Turkish villagers have a secret language. They use a sophisticated system of whistling known as “bird language.” The high-pitched whistles help villagers communicate across long and mountainous distances.
As folks of great Earth, Wind and Fire told us, it is All About Love, and Fred Kent from the Projects for Public Spaces cannot agree more!
Places exude a kind of magnetism, a draw that brings people closer together—lovers and strangers, alike. Whether sharing a kiss, or simply sharing a bench, there are endless examples of closeness and affection all brought about by great public spaces.
This affection isn’t just icing on the cake; it’s a basic human need. “It’s a big idea, affection,” observes PPS founder Fred Kent, “because it’s everywhere. Every community, every culture, every human being has a need for affection, for engaging with people, for connecting with people.” As our recent Healthy Places report reveals, social support and interaction provides important benefits to mental wellbeing and feelings of safety. Meanwhile, social isolation contributes to depression, stress, and can also undermine a community’s resilience in the face of disaster.
Check this great article on what makes public spaces places for people!
Or you can just listen to the folks below.
The trees and the birds
And if there ain’t no beauty
You gotta make some beauty
Listen to me, y’all
A Guardian investigation revealed the expansion of pseudo-public spaces in London recently.
Pseudo-public spaces – large squares, parks and thoroughfares that appear to be public but are actually owned and controlled by developers and their private backers – are on the rise in London and many other British cities, as local authorities argue they cannot afford to create or maintain such spaces themselves.
Although they are seemingly accessible to members of the public and have the look and feel of public land, these sites – also known as privately owned public spaces or “Pops” – are not subject to ordinary local authority bylaws but rather governed by restrictions drawn up the landowner and usually enforced by private security companies. (Guardian)
The map demonstrates the locations and distribution of these spaces in London. It lists 46 known pseudo-public spaces in the city. The expansion of these areas is quite widespread within the city boundaries.
This is a critical issue regarding the role of public spaces in socialisation as well as citizen’s right to access to open spaces. These privately-owned spaces are accessed by the discretion of the landowners as well as controlled by the private security staff in some cases, which means that the use of the space and the behaviours within these spaces are also under control by some rules other than laws or common legislations.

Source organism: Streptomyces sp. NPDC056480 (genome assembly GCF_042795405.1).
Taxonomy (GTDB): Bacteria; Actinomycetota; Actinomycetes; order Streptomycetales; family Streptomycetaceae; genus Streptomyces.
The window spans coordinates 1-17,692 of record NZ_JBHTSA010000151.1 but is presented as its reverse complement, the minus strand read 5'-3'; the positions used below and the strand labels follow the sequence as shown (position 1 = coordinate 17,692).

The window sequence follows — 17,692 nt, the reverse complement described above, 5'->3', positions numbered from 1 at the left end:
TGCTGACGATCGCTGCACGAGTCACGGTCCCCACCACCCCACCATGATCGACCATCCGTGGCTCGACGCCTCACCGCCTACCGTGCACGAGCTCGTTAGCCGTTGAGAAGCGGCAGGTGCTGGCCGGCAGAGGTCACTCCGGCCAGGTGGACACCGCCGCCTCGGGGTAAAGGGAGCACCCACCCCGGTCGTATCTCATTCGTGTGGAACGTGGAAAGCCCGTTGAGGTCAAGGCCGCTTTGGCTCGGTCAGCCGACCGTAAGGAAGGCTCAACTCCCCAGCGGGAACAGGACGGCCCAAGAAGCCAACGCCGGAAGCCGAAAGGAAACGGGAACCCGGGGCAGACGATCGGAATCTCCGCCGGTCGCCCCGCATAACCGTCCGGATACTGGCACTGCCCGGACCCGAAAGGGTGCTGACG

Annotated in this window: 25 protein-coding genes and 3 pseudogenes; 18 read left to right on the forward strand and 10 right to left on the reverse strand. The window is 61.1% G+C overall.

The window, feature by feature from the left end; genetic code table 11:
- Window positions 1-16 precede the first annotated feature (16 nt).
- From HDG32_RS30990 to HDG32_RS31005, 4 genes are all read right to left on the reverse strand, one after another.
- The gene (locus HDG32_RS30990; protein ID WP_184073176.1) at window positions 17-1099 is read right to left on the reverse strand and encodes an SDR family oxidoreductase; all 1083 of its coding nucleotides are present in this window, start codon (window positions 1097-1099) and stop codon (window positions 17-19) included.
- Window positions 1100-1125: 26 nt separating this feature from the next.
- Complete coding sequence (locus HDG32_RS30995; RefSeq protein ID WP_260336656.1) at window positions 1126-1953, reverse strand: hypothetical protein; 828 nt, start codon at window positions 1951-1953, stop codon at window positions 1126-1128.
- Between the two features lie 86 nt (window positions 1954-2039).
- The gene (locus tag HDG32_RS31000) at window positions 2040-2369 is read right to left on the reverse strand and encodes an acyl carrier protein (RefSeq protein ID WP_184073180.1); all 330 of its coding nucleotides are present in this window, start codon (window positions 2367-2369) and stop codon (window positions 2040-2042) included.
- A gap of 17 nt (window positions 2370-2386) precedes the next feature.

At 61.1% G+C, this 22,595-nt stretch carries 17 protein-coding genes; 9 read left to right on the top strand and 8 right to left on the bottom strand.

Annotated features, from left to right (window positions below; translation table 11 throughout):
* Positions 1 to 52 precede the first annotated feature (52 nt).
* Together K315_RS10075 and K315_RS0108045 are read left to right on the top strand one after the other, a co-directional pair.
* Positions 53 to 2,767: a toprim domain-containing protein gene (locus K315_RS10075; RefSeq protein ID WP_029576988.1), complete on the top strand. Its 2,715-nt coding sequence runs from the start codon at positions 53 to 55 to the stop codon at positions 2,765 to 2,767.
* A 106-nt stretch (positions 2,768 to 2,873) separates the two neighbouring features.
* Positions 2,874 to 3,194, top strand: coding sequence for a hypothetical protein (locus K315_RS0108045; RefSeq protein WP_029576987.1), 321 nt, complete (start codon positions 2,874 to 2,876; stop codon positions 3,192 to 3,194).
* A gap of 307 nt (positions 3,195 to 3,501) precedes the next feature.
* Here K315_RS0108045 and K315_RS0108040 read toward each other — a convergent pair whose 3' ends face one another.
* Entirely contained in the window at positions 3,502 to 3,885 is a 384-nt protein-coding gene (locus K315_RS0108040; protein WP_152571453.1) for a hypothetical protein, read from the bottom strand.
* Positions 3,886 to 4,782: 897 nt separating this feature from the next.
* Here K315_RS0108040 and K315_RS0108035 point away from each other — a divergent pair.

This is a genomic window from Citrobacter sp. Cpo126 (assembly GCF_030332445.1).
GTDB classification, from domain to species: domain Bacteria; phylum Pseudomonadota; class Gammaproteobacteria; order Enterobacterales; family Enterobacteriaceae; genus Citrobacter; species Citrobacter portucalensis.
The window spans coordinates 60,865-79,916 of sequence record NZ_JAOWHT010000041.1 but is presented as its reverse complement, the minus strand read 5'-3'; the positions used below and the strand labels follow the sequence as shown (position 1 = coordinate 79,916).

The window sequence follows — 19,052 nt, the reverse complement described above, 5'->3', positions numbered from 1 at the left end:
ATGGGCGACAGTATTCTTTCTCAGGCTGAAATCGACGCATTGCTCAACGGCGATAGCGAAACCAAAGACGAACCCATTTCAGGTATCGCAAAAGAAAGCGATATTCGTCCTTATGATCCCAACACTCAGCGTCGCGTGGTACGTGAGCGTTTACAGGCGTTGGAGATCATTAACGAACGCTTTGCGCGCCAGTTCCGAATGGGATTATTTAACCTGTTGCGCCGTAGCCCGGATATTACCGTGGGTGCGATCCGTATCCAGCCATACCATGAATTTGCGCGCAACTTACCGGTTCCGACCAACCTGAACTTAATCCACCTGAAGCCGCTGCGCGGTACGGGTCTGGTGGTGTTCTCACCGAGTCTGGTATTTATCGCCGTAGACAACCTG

It gets interesting when 12 other cities, including Manchester, Liverpool, Birmingham, Leeds and Glasgow, rejected revealing the information about the pseudo-public spaces located ion these cities. This poses a question of the level of expansion of these spaces. It also poses another, and even more critical question regarding the production and perception of public space:
Is pseudo-public space becoming a mainstream way of public space provision in the UK?
How do we experience cities, streets, squares?
How they sound? How they smell?
Good City Life creates experience-based maps for the cities, well at least for London, Barcelona, Milan, Rome, Seattle, … Good City Life team wants to challenge “the corporate rhetoric of the smart cities movement”:
To change the corporate rethoric of the smart cities movement, there is the need to study how people psychologically perceive the urban environment, and to capture that in a quantitative fashion. (Good City Life)
There are two maps available online: Chatty Maps and Smelly Maps
Chatty Maps shows how a street sounds. Covent Garden (London) sounds like human or Kingsway (London) sounds like traffic. It is quite a database for soundscape of a city!
Smelly Maps is the second amazing map the Good City Life team created. Check St Nicolas Avenue (New York) out. It smells 98% food 🙂 Wow, hell of an experience 🙂 Ouch, the Tower Bridge (London) smells like emissions, not so good 🙂
Thank you the Good City Life team for creating such amazing maps for us 😉
Vous etes, dans votre vie quotidienne, au centre du conflit.
This is a slogan chanted during the protests against the Free Trade Area of the Americas in 2001 in Quebec, Canada. We are in our daily life in the centre of the conflict.
Reineke Otten, a designer working in visual sociology, documents daily life all around the world for some time.
Reineke practices ‘streetology’, an intuitive method of classifying and visually analyzing patterns of urban daily life. To understand the delicate relationships among places, she collects images of mundane but unique details that are so often overlooked, lost, or forgotten in the development of cities. (urbandailylife.com)
Although I am quite critical about this classification efforts, Reineke’s work is fascinating in terms of documenting the daily life in different context and situations. It provides a visual database for an urban researcher and for whom interested in the daily life of people. This is an ever expanding database, can be found online urbandailylife.com.
(Image Credit: Reineke Otten)